This weekend I got to see one of the original and strongest influences on my training programs present at a seminar. Ian King is an Australian physical preparation coach who has done as much to innovate modern training as anyone I know of.

Among other things, Ian is the man who introduced the training world to things like a 3 number tempo training system for rep speed, training movement patterns instead of body parts and control drills (known more commonly as Corrective Exercises today). These are all concepts used today by countless trainers and athletes who don’t even know where they originated from.

At the beginning of the weekend Ian lead off with an overview of where the training world is today. One of the points he made really hit home for me because it sums up the dilemma I face in helping mountain bikers get better at mountain biking.

He pointed out that back in the 60’s, 70’s and most of the 80’s the dominant trend in sport was to develop your technique and sport specific fitness by practicing your sport – a lot. While there was some physical prep work being done it wasn’t at the expense of technical training in the sport itself.

Obviously this approach had some drawbacks. Focusing too much on your sport doesn’t allow you to work on improving your General Physical Preparation. This is your basic strength, endurance and mobility levels that help elevate your performance and help insure against future injuries.

However, Ian pointed out that things have swung too far in the other direction. While some non-specific training is needed to improve and stay injury free, starting in the 90’s there has been a shift towards “building an athlete” through training and then hoping that it will transfer to the sport in question.

Today it is not uncommon for an athlete to spend more time doing non-specific training then actually practicing specific aspects of their sport. For us as mountain bikers this shows up in the mindset that tells us that riding a road bike  or attending a CrossFit class is “training for mountain biking”, often at the expense of more quality time on the mountain bike.

Riding a road bike or engaging in other non-specific training should never be done at the expense of working on training for mountain biking. Trail rides and skills drills should make up the bulk of your training time when possible.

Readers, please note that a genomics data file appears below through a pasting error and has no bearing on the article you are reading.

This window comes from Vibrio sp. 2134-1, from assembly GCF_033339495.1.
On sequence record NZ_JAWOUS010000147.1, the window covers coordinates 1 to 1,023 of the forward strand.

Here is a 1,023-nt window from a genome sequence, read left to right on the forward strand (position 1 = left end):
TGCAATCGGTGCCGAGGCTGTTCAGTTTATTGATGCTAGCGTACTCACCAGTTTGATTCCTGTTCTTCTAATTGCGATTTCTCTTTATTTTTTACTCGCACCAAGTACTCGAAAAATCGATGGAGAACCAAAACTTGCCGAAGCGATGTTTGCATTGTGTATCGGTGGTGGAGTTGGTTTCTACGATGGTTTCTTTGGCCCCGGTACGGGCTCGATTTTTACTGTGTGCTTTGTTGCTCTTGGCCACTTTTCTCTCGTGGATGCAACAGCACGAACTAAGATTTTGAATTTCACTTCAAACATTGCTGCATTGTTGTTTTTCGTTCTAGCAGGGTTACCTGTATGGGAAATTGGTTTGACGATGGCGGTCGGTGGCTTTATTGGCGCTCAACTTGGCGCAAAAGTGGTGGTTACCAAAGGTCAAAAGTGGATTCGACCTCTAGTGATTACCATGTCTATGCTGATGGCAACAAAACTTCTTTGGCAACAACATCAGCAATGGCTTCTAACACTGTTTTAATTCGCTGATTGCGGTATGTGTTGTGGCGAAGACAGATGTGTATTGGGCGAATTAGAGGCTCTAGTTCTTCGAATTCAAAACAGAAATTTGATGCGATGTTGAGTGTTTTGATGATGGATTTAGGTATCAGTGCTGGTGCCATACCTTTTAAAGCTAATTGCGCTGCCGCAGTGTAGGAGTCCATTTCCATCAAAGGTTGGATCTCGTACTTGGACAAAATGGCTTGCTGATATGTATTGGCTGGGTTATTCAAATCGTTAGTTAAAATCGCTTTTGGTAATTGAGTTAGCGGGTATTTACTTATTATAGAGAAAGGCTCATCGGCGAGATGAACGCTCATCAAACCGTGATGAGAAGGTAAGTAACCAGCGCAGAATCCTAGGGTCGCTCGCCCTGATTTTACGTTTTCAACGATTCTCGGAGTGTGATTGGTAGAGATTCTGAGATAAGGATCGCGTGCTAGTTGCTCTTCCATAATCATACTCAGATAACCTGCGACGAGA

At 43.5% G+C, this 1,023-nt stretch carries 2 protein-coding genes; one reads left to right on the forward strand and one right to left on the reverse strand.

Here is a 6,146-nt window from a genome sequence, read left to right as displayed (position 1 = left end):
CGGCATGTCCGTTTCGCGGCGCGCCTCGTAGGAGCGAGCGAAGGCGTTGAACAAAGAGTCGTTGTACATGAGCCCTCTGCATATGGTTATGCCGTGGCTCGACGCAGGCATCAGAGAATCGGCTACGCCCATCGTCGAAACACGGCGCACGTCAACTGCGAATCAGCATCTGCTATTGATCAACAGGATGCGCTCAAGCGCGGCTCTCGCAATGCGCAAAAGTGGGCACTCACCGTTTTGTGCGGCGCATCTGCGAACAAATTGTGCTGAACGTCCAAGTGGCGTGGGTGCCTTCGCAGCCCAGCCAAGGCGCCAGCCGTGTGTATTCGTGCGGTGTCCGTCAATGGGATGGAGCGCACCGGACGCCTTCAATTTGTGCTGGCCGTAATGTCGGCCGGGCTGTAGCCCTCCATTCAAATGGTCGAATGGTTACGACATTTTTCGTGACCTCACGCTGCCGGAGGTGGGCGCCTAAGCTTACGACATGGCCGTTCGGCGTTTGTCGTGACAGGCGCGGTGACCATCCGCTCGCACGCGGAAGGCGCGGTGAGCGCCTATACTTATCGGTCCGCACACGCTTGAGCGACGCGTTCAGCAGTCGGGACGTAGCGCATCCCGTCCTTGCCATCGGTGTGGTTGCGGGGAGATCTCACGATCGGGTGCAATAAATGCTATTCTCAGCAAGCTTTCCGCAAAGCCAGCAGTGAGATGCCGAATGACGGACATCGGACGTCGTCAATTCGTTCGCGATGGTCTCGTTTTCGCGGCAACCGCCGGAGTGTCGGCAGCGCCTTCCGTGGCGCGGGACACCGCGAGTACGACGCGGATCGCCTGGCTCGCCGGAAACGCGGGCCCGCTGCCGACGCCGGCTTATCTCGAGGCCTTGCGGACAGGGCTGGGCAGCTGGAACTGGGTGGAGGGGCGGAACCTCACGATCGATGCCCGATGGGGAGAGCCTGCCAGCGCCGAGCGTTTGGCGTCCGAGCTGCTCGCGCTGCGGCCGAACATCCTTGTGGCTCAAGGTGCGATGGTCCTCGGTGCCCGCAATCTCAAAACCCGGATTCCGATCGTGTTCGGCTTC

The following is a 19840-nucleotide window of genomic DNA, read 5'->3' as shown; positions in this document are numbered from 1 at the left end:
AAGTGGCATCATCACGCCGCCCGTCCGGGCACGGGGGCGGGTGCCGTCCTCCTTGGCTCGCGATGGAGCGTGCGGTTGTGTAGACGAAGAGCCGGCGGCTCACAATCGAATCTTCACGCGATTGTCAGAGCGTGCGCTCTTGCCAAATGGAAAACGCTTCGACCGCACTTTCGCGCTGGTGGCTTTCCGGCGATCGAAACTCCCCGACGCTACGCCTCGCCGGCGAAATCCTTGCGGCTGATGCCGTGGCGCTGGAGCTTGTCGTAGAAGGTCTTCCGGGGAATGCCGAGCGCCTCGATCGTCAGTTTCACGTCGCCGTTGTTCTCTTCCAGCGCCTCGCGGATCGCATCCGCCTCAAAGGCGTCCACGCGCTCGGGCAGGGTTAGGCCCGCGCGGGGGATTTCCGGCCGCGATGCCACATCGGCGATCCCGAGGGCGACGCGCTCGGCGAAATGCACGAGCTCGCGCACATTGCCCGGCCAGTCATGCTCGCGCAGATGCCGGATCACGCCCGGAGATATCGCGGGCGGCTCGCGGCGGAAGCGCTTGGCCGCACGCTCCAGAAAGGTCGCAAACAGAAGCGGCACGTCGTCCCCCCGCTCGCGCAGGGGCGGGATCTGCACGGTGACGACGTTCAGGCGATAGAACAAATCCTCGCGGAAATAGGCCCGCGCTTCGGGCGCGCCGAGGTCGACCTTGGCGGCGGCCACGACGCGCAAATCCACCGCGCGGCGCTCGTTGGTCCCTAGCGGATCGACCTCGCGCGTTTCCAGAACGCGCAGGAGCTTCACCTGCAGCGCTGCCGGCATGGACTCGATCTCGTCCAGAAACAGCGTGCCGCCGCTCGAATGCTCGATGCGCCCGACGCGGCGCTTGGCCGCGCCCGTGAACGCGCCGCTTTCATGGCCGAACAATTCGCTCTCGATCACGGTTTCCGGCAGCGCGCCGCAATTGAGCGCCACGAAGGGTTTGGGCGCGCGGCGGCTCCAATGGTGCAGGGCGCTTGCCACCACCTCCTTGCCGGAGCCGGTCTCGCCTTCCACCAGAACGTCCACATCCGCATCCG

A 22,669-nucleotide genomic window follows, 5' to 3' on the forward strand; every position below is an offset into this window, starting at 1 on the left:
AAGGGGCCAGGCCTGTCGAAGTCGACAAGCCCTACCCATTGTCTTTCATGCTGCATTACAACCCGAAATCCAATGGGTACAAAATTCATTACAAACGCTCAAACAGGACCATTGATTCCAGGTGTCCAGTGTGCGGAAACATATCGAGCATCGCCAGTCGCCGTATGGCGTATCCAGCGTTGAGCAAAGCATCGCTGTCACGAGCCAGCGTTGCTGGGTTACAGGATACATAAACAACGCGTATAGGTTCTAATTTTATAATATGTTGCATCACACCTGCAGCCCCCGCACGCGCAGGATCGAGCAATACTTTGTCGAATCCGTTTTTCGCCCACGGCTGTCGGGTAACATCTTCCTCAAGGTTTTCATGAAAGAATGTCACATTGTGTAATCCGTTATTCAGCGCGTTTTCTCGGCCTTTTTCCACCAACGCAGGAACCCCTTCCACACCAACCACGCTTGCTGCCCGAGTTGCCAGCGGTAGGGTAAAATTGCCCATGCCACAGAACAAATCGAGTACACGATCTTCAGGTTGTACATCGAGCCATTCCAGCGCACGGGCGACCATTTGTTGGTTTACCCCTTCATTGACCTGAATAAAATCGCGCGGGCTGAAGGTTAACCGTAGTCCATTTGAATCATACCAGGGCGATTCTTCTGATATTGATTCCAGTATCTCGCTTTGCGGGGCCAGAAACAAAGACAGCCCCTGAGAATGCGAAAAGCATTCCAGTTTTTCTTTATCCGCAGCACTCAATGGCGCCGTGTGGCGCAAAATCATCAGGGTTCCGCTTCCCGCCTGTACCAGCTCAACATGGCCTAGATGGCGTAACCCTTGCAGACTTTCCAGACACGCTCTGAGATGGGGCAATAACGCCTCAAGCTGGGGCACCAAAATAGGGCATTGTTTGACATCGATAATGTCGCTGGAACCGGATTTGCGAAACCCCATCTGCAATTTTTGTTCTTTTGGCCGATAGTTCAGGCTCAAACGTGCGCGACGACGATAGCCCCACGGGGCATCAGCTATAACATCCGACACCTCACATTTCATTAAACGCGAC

And that, of course, leads us to another one of the things that Ian pointed out – all of this non-specific training is destroying more athletes than it is helping. Most riders would do better cutting out all of their extra non-specific cardio training and focusing exclusively on improving the quality of their mountain biking.

And, just for the record, non-specific training is anything that isn’t trail riding or skills drills/ practice.

The idea is to maximize your time focusing on your sport without going overboard with all of the extra stuff. Trail riding is the best and most specific type of cardio/ endurance training you can possibly do and should be the centerpiece of your program.

And since cardio/ endurance is already covered by simply practicing the sport itself, i.e. riding your mountain bike on the trail, you just need to add in some strength, mobility and speed training and you’re good to go.

Of course, it is easy to say but hard to do. The current trend of building a rider through a lot of cardio training off of the mountain bike is well ingrained and certainly the popular model.

But if you’ve found that this approach of spending additional hours on the road in order to become a better mountain biker doesn’t make sense or didn’t work for you, then try just spending that time on your mountain bike instead.

As Musashi told us in The Book of 5 Rings – Practice with the weapon you will use in battle. Just like it makes no sense for someone who fights with a sword to practice with a another type of weapon, if you are a mountain biker it makes no sense to spend a lot of time “practicing” with another weapon like the road bike or a training program that focuses too much on work capacity in the gym.

Obviously I’m a huge proponent of using non-specific training to help improve performance and prevent future injuries. There is also a time and a place to focus more on non-specific training.

But the balance between specific and non-specific training needs to be restored in a lot of riders programs. The focus on quality over quantity needs to be instilled as well.

Without it you end up with a lot of riders who are really good at “training” but struggling to see improvements where it counts the most – on the trail.

Until next time…

Ride Strong,

James Wilson

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